IMPAACT P1066 evaluated the PKs, safety, and efficacy of RAL in children aged 4 weeks to 18 years. A description of the study cohorts and a summary of the PK parameters can be found in Tables A and B.10,11
Table A. Summary of IMPAACT P1066 Cohorts and Participation
|Age||Cohort||RAL Formulation||Number of Participants with Intensive PK Data||Mean Dose of RAL (mg/kg)||GM AUC0-12h
|12 Years to <19 Years||I||Film-coated tablet||11||9.3||15.7 (98%)||333 (78%)|
|6 Years to <12 Years||IIA||Film-coated tablet||11||13.5||15.8 (120%)||246 (221%)|
|6 Years to <12 Years||IIB||Chewable tablet||10||6.5||22.6 (34%)||130 (88%)|
|2 Years to <6 Years||III||Chewable tablet||12||6.2||18.0 (59%)||71 (55%)|
|6 Months to <2 Years||IV||Oral suspension||8||5.9||19.8 (34%)||108 (52%)|
|4 Weeks to <6 Months||V||Oral suspension||11||5.7||22.3 (40%)||117 (68%)|
|a PK targets for Cohorts I–III: AUC0-12h 14–25 µM·h (6–11 mg·h/L); C12h nM ≥33 nM (14.7 ng/mL)
b PK targets for Cohorts IV–V: AUC0-12h 14–45 µM·h (6–20 mg·h/L); C12h nM ≥75 nM (33.3 ng/mL)
Key: AUC = area under the curve; C12h = concentration at 12 hours (trough); CV = coefficient of variation; GM = geometric mean; PK = pharmacokinetic; RAL = raltegravir
Children Aged 2 Years to 18 Years
IMPAACT P1066 was a Phase 1/2 open-label multicenter study that evaluated the PK profile, safety, tolerability, and efficacy of various formulations of RAL in ART-experienced children and adolescents with HIV aged 2 to 18 years. RAL was administered in combination with an optimized background ARV regimen.11,16 Subjects received either the RAL 400-mg, film-coated tablet formulation twice daily (patients aged 6–18 years and weighing ≥25 kg) or the chewable tablet formulation at a dose of RAL 6 mg/kg twice daily (patients aged 2 years to <12 years). In IMPAACT P1066, the initial dose-finding stage included an intensive PK evaluation in various age cohorts (Cohort I: 12 years to <19 years; Cohort II: 6 years to <12 years; Cohort III: 2 years to <6 years). Doses were selected with the aim of achieving target PK parameters that were similar to those seen in adults: PK targets were a geometric mean (GM) AUC0-12h of 14 µM·h to 25 µM·h and a GM 12-hour concentration (C12h) >33 nM. Additional participants were then enrolled in each age cohort to evaluate the long-term efficacy, tolerability, and safety of RAL.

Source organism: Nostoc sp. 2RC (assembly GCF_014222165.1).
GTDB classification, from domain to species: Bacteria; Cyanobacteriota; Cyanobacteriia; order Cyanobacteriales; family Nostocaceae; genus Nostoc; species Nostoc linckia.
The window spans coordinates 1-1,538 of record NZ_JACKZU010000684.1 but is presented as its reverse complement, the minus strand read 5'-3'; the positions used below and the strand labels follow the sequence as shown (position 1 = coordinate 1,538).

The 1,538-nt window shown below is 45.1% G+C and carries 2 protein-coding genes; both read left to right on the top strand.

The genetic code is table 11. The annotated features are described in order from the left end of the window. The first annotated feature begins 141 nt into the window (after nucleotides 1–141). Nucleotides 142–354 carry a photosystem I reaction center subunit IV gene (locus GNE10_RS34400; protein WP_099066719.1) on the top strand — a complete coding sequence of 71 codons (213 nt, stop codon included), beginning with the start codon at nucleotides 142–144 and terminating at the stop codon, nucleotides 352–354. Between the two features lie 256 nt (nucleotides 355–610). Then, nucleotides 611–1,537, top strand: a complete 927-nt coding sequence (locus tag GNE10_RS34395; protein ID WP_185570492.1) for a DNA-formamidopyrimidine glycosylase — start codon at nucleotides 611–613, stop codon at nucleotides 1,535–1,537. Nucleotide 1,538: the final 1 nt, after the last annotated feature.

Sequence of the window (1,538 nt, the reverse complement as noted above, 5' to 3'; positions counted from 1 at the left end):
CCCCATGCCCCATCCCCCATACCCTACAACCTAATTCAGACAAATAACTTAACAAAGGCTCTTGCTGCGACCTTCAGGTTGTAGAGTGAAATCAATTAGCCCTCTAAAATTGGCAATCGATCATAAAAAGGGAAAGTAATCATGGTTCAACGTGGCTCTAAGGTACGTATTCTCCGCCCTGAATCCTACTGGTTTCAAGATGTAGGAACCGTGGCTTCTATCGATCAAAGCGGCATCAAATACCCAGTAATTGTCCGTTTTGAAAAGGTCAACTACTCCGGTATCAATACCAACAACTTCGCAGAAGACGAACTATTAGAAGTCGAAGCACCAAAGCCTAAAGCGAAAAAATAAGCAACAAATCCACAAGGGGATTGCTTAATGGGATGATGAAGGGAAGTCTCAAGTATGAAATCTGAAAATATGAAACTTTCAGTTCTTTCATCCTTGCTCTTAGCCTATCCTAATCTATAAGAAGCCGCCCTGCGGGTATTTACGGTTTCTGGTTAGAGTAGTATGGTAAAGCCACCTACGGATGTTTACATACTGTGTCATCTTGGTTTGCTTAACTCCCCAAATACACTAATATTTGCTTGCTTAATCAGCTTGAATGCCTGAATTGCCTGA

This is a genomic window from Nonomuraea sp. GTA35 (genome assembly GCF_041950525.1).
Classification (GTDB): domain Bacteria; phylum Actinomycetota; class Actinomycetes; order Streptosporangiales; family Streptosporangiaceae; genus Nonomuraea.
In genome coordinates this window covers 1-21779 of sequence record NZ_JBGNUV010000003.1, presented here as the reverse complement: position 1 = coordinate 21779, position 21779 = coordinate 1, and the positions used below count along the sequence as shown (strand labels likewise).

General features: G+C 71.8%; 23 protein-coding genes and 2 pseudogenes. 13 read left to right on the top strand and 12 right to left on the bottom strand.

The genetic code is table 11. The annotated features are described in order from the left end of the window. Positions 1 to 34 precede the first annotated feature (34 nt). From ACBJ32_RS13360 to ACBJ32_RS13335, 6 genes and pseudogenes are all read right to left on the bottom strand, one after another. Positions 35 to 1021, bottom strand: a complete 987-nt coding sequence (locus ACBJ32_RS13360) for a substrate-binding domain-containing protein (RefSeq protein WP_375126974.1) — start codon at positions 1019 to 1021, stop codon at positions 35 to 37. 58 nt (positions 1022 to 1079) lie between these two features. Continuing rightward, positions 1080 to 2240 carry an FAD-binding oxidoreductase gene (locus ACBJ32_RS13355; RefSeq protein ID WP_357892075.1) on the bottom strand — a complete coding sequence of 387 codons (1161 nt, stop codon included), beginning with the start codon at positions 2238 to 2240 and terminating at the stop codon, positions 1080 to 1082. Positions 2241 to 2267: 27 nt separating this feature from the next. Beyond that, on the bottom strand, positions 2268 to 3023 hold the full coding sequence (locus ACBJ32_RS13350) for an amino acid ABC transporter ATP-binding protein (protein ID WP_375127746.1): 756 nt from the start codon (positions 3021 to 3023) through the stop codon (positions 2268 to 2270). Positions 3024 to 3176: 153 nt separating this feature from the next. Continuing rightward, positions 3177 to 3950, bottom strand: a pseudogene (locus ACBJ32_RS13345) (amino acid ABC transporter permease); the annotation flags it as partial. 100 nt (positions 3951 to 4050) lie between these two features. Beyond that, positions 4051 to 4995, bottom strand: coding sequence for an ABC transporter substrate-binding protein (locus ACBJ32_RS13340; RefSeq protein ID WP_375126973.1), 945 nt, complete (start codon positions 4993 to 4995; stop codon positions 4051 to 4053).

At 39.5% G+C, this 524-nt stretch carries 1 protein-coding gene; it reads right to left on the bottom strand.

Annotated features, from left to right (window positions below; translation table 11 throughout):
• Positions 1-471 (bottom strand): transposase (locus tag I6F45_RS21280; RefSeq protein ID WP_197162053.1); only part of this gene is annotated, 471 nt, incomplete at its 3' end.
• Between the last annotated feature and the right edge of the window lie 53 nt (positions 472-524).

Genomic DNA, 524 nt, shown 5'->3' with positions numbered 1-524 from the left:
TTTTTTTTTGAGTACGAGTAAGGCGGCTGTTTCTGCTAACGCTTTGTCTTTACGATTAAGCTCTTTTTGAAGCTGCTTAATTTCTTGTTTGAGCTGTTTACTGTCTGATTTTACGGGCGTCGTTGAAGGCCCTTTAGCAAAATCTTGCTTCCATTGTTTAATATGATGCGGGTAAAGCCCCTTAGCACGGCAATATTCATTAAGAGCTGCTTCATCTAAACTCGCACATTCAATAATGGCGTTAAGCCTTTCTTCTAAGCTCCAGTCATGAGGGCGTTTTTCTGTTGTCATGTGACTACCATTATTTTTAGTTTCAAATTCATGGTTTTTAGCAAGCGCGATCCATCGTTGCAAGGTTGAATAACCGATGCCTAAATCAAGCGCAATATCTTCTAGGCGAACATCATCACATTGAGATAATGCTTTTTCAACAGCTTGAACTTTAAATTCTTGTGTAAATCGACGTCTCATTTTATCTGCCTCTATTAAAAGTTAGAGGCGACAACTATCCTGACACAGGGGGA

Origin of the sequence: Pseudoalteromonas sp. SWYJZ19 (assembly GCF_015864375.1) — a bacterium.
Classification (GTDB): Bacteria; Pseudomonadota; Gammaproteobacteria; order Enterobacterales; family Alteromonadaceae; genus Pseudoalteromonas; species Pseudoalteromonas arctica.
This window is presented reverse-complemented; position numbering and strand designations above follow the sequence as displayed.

A total of 126 treatment-experienced participants were enrolled, with 96 participants receiving the final recommended dose of RAL. Only treatment-experienced patients were eligible to enroll, and the optimized regimen was determined by the site investigators. Adolescents tended to be more treatment-experienced and have more advanced disease than those in the younger cohorts, with 75% having Centers for Disease Control and Prevention Category B or C classification. Ninety-six participants completed 48 weeks of treatment. Seventy-nine percent of participants achieved HIV RNA <400 copies/mL and 57% of participants achieved HIV RNA <50 copies/mL, with a mean CD4 T lymphocyte (CD4) cell count increase of 156 cells/mm3 (4.6%).11 Of 36 subjects who experienced virologic failure, the development of drug resistance and/or poor adherence were contributing factors. Genotypic resistance data were available for 34 patients who experienced virologic failure, and RAL-associated mutations were detected in 12 out of 34 of those patients. The frequency, type, and severity of AEs through Week 48 were comparable to those observed in adult studies. AEs were commonly reported, but few serious AEs were considered to be drug-related. Patients with AEs that were considered to be drug-related included one patient with Grade 3 psychomotor hyperactivity, abnormal behavior, and insomnia, and one patient with a Grade 2 allergic rash on Day 17 and Grade 3 ALT and Grade 4 AST laboratory elevations after Day 122. There were no discontinuations due to AEs and no drug-related deaths.11 Overall, RAL was well tolerated when it was administered as a film-coated tablet twice daily in subjects aged 6 years to <19 years and as chewable tablets at a dose of approximately 6 mg/kg twice daily in subjects aged 2 years to <12 years, with favorable virologic and immunologic responses.17
Among 19 children and adolescents who were nonresponders with multidrug-resistant virus in the HIV Spanish Cohort (CoRISe), all had good virologic response and improved CD4 counts when RAL was included in an optimized regimen.9 Experience from the French expanded access program in treatment-experienced adolescents supports the good virologic and immunologic results observed in IMPAACT P1066.18,19 Overall virologic and immunologic outcomes have been good among additional cohorts of treatment-experienced children and adolescents from low-income and middle-income countries.20,21
Children Aged ≥ 4 Weeks to <2 Years